Venezuelans stop traffic in anti-government protests

media captionAnti-government protestors have brought traffic to a standstill in the Venezuelan capital, as Irene Caselli reports

Anti-government protesters in Venezuela have erected barricades in the capital, Caracas.

They placed burning rubbish and furniture on main roads in an attempt to bar access to the city.

Opposition leader Henrique Capriles had earlier asked his supporters not to follow a call for a "national blockade" circulated on social media.

The blockades are the latest in a series of opposition protests in which 13 people have died.

There have been reports of similar blockades in the cities of Maracaibo and Valencia.

Protesters also banged pots and pans in the early hours of the morning to show their opposition to the government of President Nicolas Maduro.

They say they will continue with their wave of protests, which started more than two weeks ago, until Mr Maduro resigns.

More than 130 people have been injured and an opposition leader, Leopoldo Lopez, has been arrested on charges of inciting violence.

image source, AFP
image captionRoadblocks have also been erected in San Cristobal, in Tachira state
image source, AFP
image captionLeopoldo Lopez handed himself in to the authorities during a rally on 18 February
image source, AFP
image captionMr Lopez's wife has been calling for the release of her husband at marches attended by thousands

Spreading discontent

The recent unrest started in the western states of Tachira and Merida, where students took to the streets angered by Venezuela's high crime rate and economic woes, including record inflation and shortages of basic goods.

After the arrest of a number of student leaders, the protests quickly spread to the capital, Caracas.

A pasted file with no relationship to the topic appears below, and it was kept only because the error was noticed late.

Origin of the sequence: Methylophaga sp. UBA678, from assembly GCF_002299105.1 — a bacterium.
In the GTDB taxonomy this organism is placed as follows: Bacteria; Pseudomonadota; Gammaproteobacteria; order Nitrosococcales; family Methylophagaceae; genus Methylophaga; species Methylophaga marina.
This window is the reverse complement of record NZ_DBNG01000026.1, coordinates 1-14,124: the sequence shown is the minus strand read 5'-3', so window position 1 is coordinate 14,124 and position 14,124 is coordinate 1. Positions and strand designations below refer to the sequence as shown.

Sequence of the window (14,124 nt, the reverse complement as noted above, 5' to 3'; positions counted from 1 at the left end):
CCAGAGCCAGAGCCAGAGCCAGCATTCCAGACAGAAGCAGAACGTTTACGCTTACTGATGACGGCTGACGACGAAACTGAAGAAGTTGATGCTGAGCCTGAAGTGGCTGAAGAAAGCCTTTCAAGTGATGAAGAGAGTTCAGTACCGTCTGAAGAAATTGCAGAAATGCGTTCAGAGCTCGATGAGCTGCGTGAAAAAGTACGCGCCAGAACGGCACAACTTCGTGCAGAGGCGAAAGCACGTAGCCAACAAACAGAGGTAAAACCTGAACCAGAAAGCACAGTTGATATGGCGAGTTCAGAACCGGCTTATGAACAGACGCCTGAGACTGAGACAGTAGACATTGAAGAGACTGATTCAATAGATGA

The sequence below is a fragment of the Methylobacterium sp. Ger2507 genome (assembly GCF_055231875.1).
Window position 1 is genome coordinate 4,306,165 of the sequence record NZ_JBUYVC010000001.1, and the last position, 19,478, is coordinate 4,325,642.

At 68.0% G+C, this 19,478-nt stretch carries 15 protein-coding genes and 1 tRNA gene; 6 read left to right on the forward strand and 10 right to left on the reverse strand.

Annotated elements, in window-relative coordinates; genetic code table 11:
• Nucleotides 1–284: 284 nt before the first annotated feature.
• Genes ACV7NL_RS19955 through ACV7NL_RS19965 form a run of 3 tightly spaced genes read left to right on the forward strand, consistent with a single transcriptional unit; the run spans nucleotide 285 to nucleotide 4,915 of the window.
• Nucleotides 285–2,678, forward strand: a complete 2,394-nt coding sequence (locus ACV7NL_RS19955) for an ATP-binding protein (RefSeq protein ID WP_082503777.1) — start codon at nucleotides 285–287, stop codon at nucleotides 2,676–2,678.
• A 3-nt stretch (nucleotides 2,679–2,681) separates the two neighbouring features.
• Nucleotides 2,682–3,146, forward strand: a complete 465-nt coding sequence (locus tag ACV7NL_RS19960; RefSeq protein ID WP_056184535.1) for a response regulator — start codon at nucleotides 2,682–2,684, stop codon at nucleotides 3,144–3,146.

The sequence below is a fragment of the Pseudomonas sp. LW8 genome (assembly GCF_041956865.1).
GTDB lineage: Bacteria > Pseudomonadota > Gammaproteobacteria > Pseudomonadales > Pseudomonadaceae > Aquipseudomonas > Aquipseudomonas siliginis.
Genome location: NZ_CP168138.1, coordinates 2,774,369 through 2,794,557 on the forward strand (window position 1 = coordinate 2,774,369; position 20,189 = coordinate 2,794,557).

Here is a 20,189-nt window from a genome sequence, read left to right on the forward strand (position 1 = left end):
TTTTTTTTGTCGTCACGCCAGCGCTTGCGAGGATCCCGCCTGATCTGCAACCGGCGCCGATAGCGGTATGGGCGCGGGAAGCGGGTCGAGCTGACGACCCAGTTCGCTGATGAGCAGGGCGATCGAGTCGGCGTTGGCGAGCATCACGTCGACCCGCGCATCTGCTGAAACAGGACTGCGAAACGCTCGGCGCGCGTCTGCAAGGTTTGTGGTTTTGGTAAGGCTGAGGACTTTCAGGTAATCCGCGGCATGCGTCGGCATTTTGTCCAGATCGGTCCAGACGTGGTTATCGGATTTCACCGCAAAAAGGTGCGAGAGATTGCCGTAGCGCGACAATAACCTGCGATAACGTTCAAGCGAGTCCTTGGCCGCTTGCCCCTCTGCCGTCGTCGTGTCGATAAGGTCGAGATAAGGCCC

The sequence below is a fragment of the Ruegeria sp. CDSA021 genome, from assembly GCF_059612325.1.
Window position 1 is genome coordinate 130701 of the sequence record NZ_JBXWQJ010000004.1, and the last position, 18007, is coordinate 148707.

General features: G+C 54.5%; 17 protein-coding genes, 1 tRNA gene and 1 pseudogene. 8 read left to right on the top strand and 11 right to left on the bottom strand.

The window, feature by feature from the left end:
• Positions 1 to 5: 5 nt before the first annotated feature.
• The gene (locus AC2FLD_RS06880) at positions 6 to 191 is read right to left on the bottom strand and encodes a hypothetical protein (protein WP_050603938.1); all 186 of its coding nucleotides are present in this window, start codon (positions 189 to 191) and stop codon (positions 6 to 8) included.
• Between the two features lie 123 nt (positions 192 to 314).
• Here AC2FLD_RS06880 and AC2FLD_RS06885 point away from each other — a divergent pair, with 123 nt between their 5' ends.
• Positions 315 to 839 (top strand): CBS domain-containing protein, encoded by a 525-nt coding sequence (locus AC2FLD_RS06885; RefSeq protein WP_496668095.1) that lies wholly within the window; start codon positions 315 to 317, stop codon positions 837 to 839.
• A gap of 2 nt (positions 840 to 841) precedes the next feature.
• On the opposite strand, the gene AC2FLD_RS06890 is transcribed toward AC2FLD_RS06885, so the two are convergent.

A largely peaceful march led by Mr Lopez snaked through the streets of the capital on 12 February demanding their release.

After the bulk of the demonstrators had returned home, a small group clashed with police.

In the melee that followed, three people were shot dead by unidentified gunmen.

The opposition blamed pro-government motorcycle gangs for the killings, while Mr Maduro said the attackers were "fascists".

Since then, another 10 people have also died in protest-related violence across the country.

The government has blamed Mr Lopez for the unrest and accused him of trying to topple the government with the help of the US Central Intelligence Agency (CIA).

image source, Reuters
image captionThe government has mobilised its supporters and called for rival pro-government marches
image source, Reuters
image captionPresident Maduro has dismissed the protests as "right-wing agitation"

After an arrest warrant was issued for him, Mr Lopez handed himself in to the authorities during a march attended by thousands of his supporters.

He has since been charged with intentional arson, inciting violence, damage to public property and conspiracy.

Since his arrest on Tuesday, there have been daily demonstrations demanding his release.

There have also been rival marches by supporters of the government, which have also drawn thousands of people.

President Maduro, meanwhile, has called for a "national peace conference" to be held this week.

Mr Maduro had announced he would meet opposition leader Henrique Capriles on Monday as part of a routine gathering with governors and mayors.

But Mr Capriles refused to attend "due to the continuation of political violence".

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